RICHMOND, Va. -- A Richmond School Board candidate's campaign is up in the air after a ruling by the Virginia Supreme Court last week.
Third district school board candidate Kevin Starlings was able to enter the race because his rights were restored by Governor Terry McAuliffe’s executive order earlier this year.
McAuliffe’s order was stuck down by the Virginia Supreme Court, saying the restoration of voting rights of more than 206,000 convicted felons must be handled on a case-by-case basis.
So what does the reversal of those rights mean?
Starlings sat down with CBS 6 reporter Shelby Brown to talk about his past crime and his campaign.
"A voice is everything. That’s why I’m running, to be a voice for our children," Starlings said.
But will a past felony conviction derail his plan to seek office?
CBS 6 was contacted by some voters who are questioning the validity of Starlings’ campaign, after the decision by the Virginia Supreme Court.
According to court documents, Starlings embezzled money from his employer, CarMax in Newport News in 2008. He was ultimately indicted and plead guilty to the crime.
Starlings who had worked at CarMax for more than three years as a business operations manager, admitted he used false returns to take money from the company, according to court documents.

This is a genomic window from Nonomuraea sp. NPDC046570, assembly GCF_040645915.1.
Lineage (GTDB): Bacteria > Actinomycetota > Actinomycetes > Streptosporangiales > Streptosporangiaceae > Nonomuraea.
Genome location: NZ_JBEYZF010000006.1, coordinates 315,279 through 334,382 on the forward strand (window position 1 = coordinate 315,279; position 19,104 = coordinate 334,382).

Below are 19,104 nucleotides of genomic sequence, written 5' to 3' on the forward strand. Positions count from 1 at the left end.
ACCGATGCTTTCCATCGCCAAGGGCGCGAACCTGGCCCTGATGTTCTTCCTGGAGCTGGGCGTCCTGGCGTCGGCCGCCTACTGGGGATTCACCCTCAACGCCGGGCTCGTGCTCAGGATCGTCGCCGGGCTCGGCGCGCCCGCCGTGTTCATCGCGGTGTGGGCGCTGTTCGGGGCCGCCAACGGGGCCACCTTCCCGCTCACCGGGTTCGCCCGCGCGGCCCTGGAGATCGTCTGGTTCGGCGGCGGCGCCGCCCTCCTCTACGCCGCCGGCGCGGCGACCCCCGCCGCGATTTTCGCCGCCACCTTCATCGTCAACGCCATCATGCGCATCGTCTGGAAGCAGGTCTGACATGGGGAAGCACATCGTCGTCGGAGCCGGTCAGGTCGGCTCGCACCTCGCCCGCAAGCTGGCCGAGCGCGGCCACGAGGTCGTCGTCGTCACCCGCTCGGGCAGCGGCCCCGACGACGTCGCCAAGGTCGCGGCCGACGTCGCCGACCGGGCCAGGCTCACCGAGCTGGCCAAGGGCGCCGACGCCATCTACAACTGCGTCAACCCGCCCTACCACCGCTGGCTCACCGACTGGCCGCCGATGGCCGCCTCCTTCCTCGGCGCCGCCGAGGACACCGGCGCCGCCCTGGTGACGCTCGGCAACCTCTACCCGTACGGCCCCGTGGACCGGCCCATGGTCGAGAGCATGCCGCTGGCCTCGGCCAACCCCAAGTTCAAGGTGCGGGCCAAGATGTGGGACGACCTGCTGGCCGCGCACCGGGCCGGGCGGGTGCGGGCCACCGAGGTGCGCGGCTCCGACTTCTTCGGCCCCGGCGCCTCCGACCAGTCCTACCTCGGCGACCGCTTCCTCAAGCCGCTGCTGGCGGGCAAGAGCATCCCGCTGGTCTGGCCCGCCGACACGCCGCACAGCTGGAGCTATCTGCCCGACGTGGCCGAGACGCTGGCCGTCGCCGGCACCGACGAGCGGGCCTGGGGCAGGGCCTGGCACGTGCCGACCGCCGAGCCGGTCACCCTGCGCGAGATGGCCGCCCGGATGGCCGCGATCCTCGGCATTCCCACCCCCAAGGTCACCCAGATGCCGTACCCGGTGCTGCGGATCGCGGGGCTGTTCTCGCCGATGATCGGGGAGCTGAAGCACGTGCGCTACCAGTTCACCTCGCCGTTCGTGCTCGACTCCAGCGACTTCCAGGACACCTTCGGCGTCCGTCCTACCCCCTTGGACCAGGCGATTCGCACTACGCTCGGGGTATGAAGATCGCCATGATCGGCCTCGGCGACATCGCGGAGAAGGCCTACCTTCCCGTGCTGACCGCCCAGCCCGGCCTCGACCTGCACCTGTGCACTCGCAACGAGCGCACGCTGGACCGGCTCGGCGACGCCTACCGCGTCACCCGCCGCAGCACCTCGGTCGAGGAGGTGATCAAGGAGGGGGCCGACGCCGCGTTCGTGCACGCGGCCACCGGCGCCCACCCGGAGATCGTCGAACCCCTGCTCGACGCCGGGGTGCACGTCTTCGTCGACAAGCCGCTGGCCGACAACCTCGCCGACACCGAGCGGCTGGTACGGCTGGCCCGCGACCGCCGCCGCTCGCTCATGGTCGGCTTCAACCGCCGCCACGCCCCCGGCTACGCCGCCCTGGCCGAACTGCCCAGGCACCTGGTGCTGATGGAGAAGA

He was sentenced to ten years in prison with all ten suspended. He was also ordered to pay nearly $36,000 in restitution.
"Is he trustworthy? Can he do this job? Should he do this job? What would you say to those people?" we asked.
"I had never been to jail. I was scared. I didn't know the system. So it was more or less. Yes, I’ll cop to whatever gets me free, so that’s what I did," Starlings said.
"Do you think you did anything wrong?” Brown asked Starlings.
“I did, but not based on the charges I was charged with,” he replied. “The fact of the matter is people change and I’ve been in this community making a difference for kids."
Some voters in the third district say knowing his past crime does raise some questions about whether Starlings should oversee any school board financial dealings.
"It would be a concern. I would hope that he learned a lesson and would have reformed and not do that again," Heather Rose said.
CBS 6 Legal expert Todd Stone says the position Starlings’ campaign is in now could also be concerning to his opponents.
"If the opponent wanted to raise some issue, I would expect that the issue would be, what was the status of the candidate at the time of the deadline? There are some legal issues here," Stone said.
As for the Supreme Court ruling, we asked Starlings if it will impact his school board campaign.
"To be honest, I’m not sure whether it will or not, the only thing I can say is that in reality we all made mistakes in the past," Starlings added.
As for the ruling that impacts starlings' restoration of rights, the Virginia Supreme Court ordered the Department of Elections and Secretary of the Commonwealth to revoke the newly restored rights by August 25.
Governor McAuliffe is expected to individually sign orders for 13,000 of the convicted felons before that date.
Starling says he is included in that number.